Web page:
If students have any questions about the legality of any libraries please post them to Piazza. It is much safer to ask ahead of time, rather than turn in code that uses a questionable library and receive points off for the assignment after the fact.

Implementation Details and Hints

In this assignment, your crawler must implement HTTP/1.1 (not 0.9 or 1.0). This means that there are certain HTTP headers like Host that you must include in your requests (i.e. they are required for all HTTP/1.1 requests). We encourage you to implement Connection: Keep-Alive (i.e. pipelining) to improve your crawler's performance (and lighten the load on our server), but this is not required, and it is tricky to get correct. We also encourage students to implement Accept-Encoding: gzip (i.e. compressed HTTP responses), since this will also improve performance for everyone, but this is also not required. If you want to get crazy, you can definitely speed up your crawler by using multithreading or multiprocessing, but again this is not required functionality.

One of the key differences between HTTP/1.0 and HTTP/1.1 is that the latter supports chunked encoding. HTTP/1.1 servers may break up large responses into chunks, and it is the client's responsibility to reconstruct the data by combining the chunks. Our server may return chunked responses, which means your client must be able to reconstruct them. To aid in debugging, you might consider using HTTP/1.0 for your initial implementation; once you have a working 1.0 implementation, you can switch to 1.1 and add support for chunked responses.

In order to build a successful web crawler, you will need to handle several different aspects of the HTTP protocol:

In addition to crawling Fakebook, your web crawler must be able to correctly handle HTTP status codes. Obviously, you need to handle 200, since that means everything is okay. Your code must also handle:

I highly recommend the HTTP Made Really Easy tutorial as a starting place for students to learn about the HTTP protocol. Furthermore, the developer tools built-in to Chrome and Firefox are both excellent for inspecting and understanding HTTP requests.

In addition to HTTP-specific issues, there are a few key things that all web crawlers must do in order function:

Logging in to Fakebook

In order to write code that can successfully log-in to Fakebook, you will need to reverse engineer the HTML form on the log-in page. Students should carefully inspect the form's code, since it may not be as simple as it initially appears. The key acronym you should be on the lookout for is CSRF.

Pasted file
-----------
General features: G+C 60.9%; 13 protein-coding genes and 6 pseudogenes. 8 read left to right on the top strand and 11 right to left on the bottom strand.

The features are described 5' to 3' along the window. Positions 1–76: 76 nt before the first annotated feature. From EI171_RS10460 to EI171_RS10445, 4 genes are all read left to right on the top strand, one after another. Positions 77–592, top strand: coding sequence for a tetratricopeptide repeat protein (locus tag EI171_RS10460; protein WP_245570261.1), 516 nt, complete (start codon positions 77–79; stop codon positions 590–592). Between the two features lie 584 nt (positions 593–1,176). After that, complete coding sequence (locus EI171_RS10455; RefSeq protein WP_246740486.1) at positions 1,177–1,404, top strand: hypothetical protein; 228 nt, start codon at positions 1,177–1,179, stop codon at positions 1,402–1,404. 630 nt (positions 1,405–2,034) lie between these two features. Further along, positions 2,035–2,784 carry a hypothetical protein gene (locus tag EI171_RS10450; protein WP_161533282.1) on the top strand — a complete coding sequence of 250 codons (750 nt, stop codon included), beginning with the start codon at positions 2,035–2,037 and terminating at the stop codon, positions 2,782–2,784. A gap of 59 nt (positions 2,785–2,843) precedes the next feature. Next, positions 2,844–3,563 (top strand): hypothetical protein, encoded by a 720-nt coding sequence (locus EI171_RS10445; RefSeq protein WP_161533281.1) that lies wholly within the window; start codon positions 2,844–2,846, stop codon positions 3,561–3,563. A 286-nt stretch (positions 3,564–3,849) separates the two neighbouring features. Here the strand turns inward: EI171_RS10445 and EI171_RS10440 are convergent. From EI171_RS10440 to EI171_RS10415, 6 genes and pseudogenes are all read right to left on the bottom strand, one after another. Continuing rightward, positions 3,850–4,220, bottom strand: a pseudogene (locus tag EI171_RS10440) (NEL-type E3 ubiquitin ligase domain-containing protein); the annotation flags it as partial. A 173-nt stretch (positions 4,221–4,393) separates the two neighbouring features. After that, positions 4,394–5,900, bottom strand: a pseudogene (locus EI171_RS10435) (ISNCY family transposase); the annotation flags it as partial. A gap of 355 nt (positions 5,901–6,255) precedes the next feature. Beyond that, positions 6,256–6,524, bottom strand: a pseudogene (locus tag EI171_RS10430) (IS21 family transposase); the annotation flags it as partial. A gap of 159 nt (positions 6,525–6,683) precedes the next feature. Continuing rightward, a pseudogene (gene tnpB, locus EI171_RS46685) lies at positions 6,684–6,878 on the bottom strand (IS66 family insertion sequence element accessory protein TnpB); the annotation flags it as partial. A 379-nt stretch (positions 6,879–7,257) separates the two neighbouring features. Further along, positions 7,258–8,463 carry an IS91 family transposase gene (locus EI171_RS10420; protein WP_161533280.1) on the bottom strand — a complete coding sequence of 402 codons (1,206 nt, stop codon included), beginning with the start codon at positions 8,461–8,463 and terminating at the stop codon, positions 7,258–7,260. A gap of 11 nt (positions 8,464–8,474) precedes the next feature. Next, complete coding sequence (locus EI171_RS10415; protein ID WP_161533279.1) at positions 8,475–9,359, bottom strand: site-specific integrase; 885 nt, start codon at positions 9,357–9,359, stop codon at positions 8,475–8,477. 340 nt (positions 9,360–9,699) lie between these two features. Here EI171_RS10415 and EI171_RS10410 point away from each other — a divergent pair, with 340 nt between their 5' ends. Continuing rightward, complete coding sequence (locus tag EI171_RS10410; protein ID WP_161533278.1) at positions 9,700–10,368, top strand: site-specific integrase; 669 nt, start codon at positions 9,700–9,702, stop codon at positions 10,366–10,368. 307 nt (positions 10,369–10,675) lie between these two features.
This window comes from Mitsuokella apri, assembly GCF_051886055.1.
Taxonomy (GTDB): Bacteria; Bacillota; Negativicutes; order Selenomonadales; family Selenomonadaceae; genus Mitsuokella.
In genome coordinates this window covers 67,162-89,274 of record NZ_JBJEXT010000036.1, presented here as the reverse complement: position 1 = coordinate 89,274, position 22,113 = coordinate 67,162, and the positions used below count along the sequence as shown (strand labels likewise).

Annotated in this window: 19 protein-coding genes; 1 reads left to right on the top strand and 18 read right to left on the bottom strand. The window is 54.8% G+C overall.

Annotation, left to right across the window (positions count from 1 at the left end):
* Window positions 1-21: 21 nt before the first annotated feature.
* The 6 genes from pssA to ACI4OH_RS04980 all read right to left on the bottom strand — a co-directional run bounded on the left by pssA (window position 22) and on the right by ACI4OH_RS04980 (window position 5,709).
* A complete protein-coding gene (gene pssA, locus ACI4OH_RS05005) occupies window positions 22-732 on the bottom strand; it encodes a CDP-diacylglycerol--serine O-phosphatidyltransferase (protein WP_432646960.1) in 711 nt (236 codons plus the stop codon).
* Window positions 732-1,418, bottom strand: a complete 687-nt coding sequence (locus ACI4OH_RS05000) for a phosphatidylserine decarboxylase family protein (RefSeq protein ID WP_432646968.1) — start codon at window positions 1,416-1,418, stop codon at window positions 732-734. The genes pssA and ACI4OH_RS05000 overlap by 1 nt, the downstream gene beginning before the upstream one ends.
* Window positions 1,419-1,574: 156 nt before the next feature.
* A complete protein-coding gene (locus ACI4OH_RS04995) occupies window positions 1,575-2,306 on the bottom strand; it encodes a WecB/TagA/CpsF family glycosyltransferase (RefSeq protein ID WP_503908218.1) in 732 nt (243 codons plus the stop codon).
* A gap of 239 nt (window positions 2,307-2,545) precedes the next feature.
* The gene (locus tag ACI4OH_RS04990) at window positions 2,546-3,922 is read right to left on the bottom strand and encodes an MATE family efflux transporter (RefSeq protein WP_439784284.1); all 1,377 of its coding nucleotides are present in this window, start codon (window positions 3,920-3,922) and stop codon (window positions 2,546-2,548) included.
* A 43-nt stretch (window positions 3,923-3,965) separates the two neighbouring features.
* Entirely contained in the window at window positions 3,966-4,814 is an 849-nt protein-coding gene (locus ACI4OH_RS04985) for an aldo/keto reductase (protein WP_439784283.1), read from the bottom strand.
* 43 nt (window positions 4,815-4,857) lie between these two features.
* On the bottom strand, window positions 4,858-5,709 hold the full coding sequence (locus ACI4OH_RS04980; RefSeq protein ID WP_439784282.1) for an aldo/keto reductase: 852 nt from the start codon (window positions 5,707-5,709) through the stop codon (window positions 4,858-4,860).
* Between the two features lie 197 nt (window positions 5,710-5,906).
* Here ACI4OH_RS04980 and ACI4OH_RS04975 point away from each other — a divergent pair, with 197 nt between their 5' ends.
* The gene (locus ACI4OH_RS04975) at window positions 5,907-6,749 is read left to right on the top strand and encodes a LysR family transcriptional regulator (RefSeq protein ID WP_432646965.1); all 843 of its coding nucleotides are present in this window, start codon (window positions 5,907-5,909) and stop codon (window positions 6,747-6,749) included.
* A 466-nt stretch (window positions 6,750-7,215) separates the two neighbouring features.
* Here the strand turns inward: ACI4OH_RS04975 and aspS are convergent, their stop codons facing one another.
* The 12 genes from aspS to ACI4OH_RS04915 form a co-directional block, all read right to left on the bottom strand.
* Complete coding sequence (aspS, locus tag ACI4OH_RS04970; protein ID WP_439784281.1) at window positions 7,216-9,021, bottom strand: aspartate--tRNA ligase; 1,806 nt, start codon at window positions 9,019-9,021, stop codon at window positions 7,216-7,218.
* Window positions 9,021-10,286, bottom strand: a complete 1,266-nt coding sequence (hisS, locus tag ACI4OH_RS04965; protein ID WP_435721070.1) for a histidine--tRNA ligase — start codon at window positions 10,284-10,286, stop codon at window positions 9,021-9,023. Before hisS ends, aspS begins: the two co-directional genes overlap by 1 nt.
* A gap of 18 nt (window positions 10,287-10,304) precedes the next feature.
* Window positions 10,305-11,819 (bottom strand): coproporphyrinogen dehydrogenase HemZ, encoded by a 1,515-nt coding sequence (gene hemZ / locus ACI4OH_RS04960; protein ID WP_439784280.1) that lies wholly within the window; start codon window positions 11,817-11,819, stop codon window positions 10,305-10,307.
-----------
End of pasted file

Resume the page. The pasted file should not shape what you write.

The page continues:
Language

You can write your code in whatever language you choose, as long as your code compiles and runs on unmodified CCIS Linux machines on the command line. Do not use libraries that are not installed by default on the CCIS Linux machines, or that are disallowed for this project. You may use IDEs (e.g. Eclipse) during development, but do not turn in your IDE project without a Makefile. Make sure you code has no dependencies on your IDE.

Submitting Your Project

Before turning in your project, you and your partner(s) must register your group. To register yourself in a group, execute the following script:
$ /course/cs3700f16/bin/register project4 [team name]
This will either report back success or will give you an error message. If you have trouble registering, please contact the course staff. You and your partner(s) must all run this script with the same [team name]. This is how we know you are part of the same group.

To turn-in your project, you should submit your (thoroughly documented) code along with three other files:

Your README, Makefile, secret_flags file, source code, etc. should all be placed in a directory. You submit your project by running the turn-in script as follows:
$ /course/cs3700f16/bin/turnin project4 [project directory]
[project directory] is the name of the directory with your submission. The script will print out every file that you are submitting, so make sure that it prints out all of the files you wish to submit! The turn-in script will not accept submissions that are missing a README, a Makefile, or a secret_flags file. Only one group member needs to submit your project. Your group may submit as many times as you wish; only the last submission will be graded, and the time of the last submission will determine whether your assignment is late.

Grading

This project is worth 8% of your final grade. You will receive full credit if 1) your code compiles, runs, and produces the expected output, 2) you have not used any illegal libraries, and 3) you successfully submit the secret flags of all group members. All student code will be scanned by plagarism detection software to ensure that students are not copying code from the Internet or each other.